2013. Wow. If you’re of a certain age, you’re no doubt saying, “Where the hell’s my jetpack?”

There are a lot of things that 30 or 40 years ago we thought would happen by the so-far-away exotic year of 2013 that just haven’t happened.

That said, it’s comforting to know there are some solid things — construction projects costing millions — we know for sure will happen in central Maine in 2013.

The new $312 million MaineGeneral Medical Center is scheduled to open Dec. 7 in Augusta. The regional hospital consolidates many of the functions of MaineGeneral’s Augusta and Waterville hospitals. Augusta’s, on East Chestnut Street, will close and the buildings are already under contract to be sold. Waterville’s Seton campus will close, but the Thayer campus will stay open as an outpatient care hospital, with renovations beginning in 2014.

The hospital opening won’t be the end of it for north Augusta residents, though. Extensive work to exit 113 of Interstate 95 that includes Old Belgrade Road, Middle Road, Bog Road and Civic Center Drive is expected to extend into 2014.

A little farther north, a much smaller but no less anticipated project — Waterville’s $3.4 million Police Department headquarters — is scheduled to open on Colby Circle after a wild ride that included multiple possible locations and prices.


For a while there, it was impossible to keep track of the new station’s location without a GPS tracker. There were a variety of possible sites, including the Morning Sentinel’s building, which is across Front Street from City Hall and the department’s current location. Head of Falls was approved as the site in January and again in June. But then in July, after public outcry about using the riverfront location for the station and strong opposition from some city councilors, Colby Circle was chosen as the final site.

They’ve already broken ground, so they can’t change their minds this time.

Across the river, Winslow was having its own Police Department issues. Police temporarily moved out of the station in July and into the fire station while an addition was built.

Construction issues, delays and cost overruns slowed down the project, which now will cost $734,000 — $100,000 more than originally planned. The good news for Winslow police, the firemen and townspeople is that the addition has been on track since October is expected to be done later this month.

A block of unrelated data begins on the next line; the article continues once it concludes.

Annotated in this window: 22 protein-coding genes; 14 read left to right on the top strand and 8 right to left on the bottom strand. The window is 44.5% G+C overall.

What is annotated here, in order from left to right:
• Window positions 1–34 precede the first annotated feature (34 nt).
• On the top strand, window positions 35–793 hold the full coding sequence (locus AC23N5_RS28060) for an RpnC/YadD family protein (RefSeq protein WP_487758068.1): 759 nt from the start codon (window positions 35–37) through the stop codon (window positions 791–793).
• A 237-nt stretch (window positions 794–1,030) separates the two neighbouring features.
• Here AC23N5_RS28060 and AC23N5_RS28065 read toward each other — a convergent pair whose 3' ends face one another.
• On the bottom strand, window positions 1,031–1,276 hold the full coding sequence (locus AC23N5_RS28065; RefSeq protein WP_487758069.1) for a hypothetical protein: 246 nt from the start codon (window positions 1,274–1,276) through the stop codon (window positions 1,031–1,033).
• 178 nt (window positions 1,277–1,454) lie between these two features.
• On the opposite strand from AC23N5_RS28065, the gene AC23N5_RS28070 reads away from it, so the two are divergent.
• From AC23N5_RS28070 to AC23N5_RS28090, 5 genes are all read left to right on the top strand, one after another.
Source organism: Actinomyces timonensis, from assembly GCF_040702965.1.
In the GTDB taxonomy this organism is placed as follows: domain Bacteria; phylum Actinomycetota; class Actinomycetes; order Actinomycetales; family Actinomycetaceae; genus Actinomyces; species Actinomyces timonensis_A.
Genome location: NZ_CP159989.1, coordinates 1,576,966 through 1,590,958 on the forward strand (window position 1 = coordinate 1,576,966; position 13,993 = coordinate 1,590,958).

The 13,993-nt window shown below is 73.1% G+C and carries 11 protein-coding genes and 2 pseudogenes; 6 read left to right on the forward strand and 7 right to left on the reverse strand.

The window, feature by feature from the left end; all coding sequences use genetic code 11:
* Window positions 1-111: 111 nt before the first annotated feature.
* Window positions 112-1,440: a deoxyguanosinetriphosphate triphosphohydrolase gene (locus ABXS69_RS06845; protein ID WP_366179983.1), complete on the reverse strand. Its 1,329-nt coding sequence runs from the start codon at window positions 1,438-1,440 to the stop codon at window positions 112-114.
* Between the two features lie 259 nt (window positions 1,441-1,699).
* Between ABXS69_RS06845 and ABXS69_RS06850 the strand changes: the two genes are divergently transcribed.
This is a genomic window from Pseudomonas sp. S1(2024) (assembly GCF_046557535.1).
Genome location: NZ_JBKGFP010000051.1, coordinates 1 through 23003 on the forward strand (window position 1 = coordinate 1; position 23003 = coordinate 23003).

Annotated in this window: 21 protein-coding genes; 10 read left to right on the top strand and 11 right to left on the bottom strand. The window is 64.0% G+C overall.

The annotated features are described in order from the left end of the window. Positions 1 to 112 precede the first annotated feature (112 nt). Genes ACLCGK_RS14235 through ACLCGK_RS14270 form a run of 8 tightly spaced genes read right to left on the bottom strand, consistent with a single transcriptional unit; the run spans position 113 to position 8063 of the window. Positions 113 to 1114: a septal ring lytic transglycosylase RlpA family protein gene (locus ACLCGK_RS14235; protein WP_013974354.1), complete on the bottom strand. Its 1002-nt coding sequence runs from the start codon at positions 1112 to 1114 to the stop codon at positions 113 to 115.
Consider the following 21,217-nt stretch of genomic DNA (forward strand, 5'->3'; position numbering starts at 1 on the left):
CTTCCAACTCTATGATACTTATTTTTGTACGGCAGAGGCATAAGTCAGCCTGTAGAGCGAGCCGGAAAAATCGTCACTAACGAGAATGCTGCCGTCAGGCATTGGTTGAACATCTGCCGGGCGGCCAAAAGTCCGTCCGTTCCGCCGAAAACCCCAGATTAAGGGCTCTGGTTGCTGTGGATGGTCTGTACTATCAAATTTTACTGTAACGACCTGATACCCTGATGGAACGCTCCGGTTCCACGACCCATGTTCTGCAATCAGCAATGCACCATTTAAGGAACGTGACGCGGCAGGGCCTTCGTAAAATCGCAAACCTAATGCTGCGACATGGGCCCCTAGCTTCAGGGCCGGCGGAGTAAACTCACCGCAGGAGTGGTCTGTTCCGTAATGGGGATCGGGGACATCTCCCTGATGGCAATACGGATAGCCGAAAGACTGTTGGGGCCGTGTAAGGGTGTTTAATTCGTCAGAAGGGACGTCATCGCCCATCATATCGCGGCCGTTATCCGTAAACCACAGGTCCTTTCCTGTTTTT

Farther west, a $65 million renovation of Mt. Blue High School in Farmington is expected to be finished in September. A new two-story classroom wing that includes a new gymnasium already opened last September. Once done, the building will house not only the high school and Foster Career and Technical School, but also Franklin County Community College.

In Augusta, construction of a $50 million courthouse behind the historic granite Kenebec County Courthouse on the corner of State and Winthrop streets continues. Once completed, the four-story building will consolidate some court functions, including Augusta District Court, which is farther south on State Street.


In a burst of respect for its historic buildings — something Augusta has been short of lately — the old courthouse on State Street, built in 1830, will stay right where it is. That’s good news for people still getting used to the way that intersection looks without the YMCA, which was allowed to decay and fester way before it was finally torn down.

But we’re not here to talk about the past. The new courthouse won’t open in 2013. Or 2014. It’s slated to open in spring of 2015.

The good news for 2013 is that until the building starts going up, you can get a load of one of the best views in Augusta — one that probably hasn’t been seen in decades and won’t be seen again once the courthouse is built. Stand at the corner of Winthrop and State on the lawn of Lithgow library and look southeast. Without the Crisis & Counseling Centers and Spiritualist Church buildings, torn down for the courthouse project, the panorama, including Memorial Bridge, is breathtaking.

Who thought, back in 1973 or 1983 when we talked about 2013, we’d be talking about old-fashioned brick-and-mortar projects instead of putting down mortgages on space-age condos on the moon? Or even Mars?

Yet here we are. Hospitals, police stations, high schools, courthouses — the stuff that keeps us moving and knits us together as a community. Everything’s brighter, bigger and higher-tech than what it was decades ago. A little shinier, more expensive, a little more complicated. But we’re still us.

It’s kind of a relief, but I’m still hoping for that jetpack someday.

Maureen Milliken is news editor of the Kennebec Journal and Morning Sentinel. She grew up in Augusta. Kennebec Tales is published the first and third Thursday of the month.

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